Twitter’s concision causing rampant grammatical gaps is the real offense here. But, of course, Shapiro’s thoughts sparked a five-alarm fire among the left, because racially and sexually blind objectivity are now, in fact, racist and sexist. The progressive left has now categorically adopted Kendi’s maxim “the only remedy to past discrimination is present discrimination.” In picking a “powerful,” “proud,” and “iconic” black woman (quotes included for the inevitable adjectives the media will affix to the nominee) to serve on our highest court, Biden will force whites to think extra hard and feel extra bad about all that Jim Crow-slavery-separate-but-equal-busses stuff.

That’s the progressive line of thinking that Shapiro objected to. He has since futilely apologized for his injudicious phrasing, which his Georgetown bosses treated with all the delicacy of a bored child playing with bubble wrap. Shapiro’s been temporarily sacked while the law school’s dean did a full-on self-castrating struggle session before the school’s Black Law Student Association.

Whoopi remains defiant of forced leave; Shapiro is maintaining a politic posture, likely waiting for the pro-forma investigation to conclude. If you’re betting that Shapiro resumes employment before the Whoop, you probably lost quite a few FanDuel credits laying odds on the Chiefs going to the Super Bowl.

Cancel culture bulldozing down our political divide shows how unwieldy and tyrannical the practice has become.

We know it’s bad to hound people out of their livelihoods for expressing idiotic, ill-informed, off-color, and discomforting thoughts. We have countless examples to point to of online mob-rage ruining careers and tarnishing reputations. We know nobody is safe: from iconic authors to celebrities to modest craftsmen to Harry freaking Potter. Even children aren’t out of bounds.

So why do we keep doing it? Why is every public remark still in danger of being cited as cassus cancellatus? Why do we all have that quiet urge to self-censor lurking in the back of our head before typing something out on the internet?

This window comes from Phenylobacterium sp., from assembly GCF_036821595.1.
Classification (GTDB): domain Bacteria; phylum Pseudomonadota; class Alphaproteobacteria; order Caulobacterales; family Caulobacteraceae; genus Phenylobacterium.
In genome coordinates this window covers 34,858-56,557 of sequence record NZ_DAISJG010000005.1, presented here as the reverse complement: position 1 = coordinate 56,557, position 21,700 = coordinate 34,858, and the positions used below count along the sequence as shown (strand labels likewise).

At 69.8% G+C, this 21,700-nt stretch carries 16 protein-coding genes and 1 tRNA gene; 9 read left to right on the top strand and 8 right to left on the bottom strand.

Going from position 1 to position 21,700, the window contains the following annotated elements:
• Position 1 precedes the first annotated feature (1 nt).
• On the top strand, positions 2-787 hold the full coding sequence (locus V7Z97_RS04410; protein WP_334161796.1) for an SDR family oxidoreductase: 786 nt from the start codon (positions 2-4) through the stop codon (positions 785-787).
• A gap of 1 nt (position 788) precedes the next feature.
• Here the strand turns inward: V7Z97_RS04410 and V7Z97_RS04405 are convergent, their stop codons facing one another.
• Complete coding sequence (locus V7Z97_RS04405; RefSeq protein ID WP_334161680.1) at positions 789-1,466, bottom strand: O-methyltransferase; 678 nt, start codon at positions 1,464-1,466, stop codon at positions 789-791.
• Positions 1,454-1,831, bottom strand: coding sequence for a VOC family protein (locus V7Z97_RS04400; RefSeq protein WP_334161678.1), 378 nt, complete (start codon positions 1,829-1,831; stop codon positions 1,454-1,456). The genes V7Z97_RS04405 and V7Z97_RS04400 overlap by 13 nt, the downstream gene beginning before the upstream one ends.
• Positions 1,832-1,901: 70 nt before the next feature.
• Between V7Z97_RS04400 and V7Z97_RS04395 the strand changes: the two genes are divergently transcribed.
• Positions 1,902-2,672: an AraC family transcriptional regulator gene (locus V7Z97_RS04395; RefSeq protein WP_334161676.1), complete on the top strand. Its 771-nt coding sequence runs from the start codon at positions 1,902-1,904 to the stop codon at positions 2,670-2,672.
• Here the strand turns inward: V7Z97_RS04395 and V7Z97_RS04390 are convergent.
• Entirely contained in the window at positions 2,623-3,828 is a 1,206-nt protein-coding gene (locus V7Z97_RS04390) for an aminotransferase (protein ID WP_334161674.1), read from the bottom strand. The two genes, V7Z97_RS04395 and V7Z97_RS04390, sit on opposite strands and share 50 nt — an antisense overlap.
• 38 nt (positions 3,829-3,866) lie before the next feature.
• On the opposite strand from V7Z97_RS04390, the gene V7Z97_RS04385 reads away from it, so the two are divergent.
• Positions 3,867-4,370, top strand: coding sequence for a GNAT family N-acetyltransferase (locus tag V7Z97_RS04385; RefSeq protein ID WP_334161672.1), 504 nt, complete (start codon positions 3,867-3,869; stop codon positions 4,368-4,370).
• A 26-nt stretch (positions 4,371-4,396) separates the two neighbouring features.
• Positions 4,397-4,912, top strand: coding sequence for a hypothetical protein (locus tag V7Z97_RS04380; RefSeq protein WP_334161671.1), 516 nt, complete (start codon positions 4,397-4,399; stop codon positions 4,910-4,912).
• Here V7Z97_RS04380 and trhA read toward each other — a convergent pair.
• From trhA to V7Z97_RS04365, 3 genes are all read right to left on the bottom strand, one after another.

Even the Holy See is decrying cancel culture, officially elevating the trend to a spiritual concern. Yet we cancel on. But why? Is it just invidiousness? Bad faith politicization of everything to wipe out ideological enemies? An outgrowth of digitally enhanced mimetic rivalry? The logical end point of the Hegelian dialectical tug-of-war between thesis and antithesis in determining all known reality???

(Marx’s parents may roll over in their grave if the last one is true. It would mean their shiftless son was right about technological capitalism’s inherent trajectory, and didn’t waste all that time scribbling out treatises instead of getting his hands dirty in a real job. And we don’t want to lose the image of Marx as a soft and petulant B.A.-holder. Boomer meme stock would plummet.)

The actual explanation for threat-cancellation still being a sticky part of our culture is that it’s easy to do. It takes all of five seconds to blast out a tweet demanding walking papers for anyone violating polite orthodoxy. The internet allows for the seamless compounding of complaints and voilà, an easy, breezy, cancel campaign in seconds.

America’s Puritan roots may also have a lingering effect on our sensitive irritability. Women in the Massachusetts Bay Colony used to be canceled for wearing too much lace on their sadd-colored smocks. Now scantily-clad plus-size women with pink cornrows and septum rings cancel retirees who post hydroxychloroquine COVID cures. Progress!

As Philip Rieff wrote, every culture cancels and censors. It’s just a matter of limits and how much grace should be extended to offenders. That icky G-word, and its attendant synonymic acts like forgiveness, empathy, and humility, is what used to balance social-bound marking. The attenuation of charity has made norm enforcement cold and unrelenting.

Cancel culture can’t be tamed without caritas. Until we start saying “there but for the grace of the Twitter gods go” when witnessing the latest squirming target at the bottom the other-izing dogpile, the cancellation notices will continue to be issued.

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Taylor Lewis

Taylor Lewis writes from Virginia.